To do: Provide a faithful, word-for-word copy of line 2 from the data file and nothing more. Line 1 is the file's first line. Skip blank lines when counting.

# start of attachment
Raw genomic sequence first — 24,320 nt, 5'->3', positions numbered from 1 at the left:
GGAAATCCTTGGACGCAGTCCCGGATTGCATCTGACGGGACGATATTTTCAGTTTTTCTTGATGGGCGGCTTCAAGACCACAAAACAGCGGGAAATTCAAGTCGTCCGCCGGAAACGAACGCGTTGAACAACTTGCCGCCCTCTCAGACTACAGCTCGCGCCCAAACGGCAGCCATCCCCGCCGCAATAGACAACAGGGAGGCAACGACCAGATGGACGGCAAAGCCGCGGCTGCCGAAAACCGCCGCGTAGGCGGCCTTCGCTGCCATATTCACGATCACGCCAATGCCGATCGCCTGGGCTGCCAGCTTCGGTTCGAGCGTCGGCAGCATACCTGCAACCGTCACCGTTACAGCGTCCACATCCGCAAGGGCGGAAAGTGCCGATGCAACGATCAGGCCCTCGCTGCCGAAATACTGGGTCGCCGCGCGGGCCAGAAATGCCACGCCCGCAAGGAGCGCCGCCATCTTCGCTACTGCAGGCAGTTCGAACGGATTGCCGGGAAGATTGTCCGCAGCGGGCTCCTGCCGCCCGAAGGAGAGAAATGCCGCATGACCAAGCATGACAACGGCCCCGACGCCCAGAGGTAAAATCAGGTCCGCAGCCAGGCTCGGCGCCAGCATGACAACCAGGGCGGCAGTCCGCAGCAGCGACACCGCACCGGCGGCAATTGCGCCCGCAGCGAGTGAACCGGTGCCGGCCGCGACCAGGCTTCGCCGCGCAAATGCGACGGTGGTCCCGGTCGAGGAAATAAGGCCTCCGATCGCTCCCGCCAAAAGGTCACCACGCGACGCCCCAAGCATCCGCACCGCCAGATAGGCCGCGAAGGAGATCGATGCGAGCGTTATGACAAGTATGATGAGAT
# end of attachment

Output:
GGAAATCCTTGGACGCAGTCCCGGATTGCATCTGACGGGACGATATTTTCAGTTTTTCTTGATGGGCGGCTTCAAGACCACAAAACAGCGGGAAATTCAAGTCGTCCGCCGGAAACGAACGCGTTGAACAACTTGCCGCCCTCTCAGACTACAGCTCGCGCCCAAACGGCAGCCATCCCCGCCGCAATAGACAACAGGGAGGCAACGACCAGATGGACGGCAAAGCCGCGGCTGCCGAAAACCGCCGCGTAGGCGGCCTTCGCTGCCATATTCACGATCACGCCAATGCCGATCGCCTGGGCTGCCAGCTTCGGTTCGAGCGTCGGCAGCATACCTGCAACCGTCACCGTTACAGCGTCCACATCCGCAAGGGCGGAAAGTGCCGATGCAACGATCAGGCCCTCGCTGCCGAAATACTGGGTCGCCGCGCGGGCCAGAAATGCCACGCCCGCAAGGAGCGCCGCCATCTTCGCTACTGCAGGCAGTTCGAACGGATTGCCGGGAAGATTGTCCGCAGCGGGCTCCTGCCGCCCGAAGGAGAGAAATGCCGCATGACCAAGCATGACAACGGCCCCGACGCCCAGAGGTAAAATCAGGTCCGCAGCCAGGCTCGGCGCCAGCATGACAACCAGGGCGGCAGTCCGCAGCAGCGACACCGCACCGGCGGCAATTGCGCCCGCAGCGAGTGAACCGGTGCCGGCCGCGACCAGGCTTCGCCGCGCAAATGCGACGGTGGTCCCGGTCGAGGAAATAAGGCCTCCGATCGCTCCCGCCAAAAGGTCACCACGCGACGCCCCAAGCATCCGCACCGCCAGATAGGCCGCGAAGGAGATCGATGCGAGCGTTATGACAAGTATGATGAGAT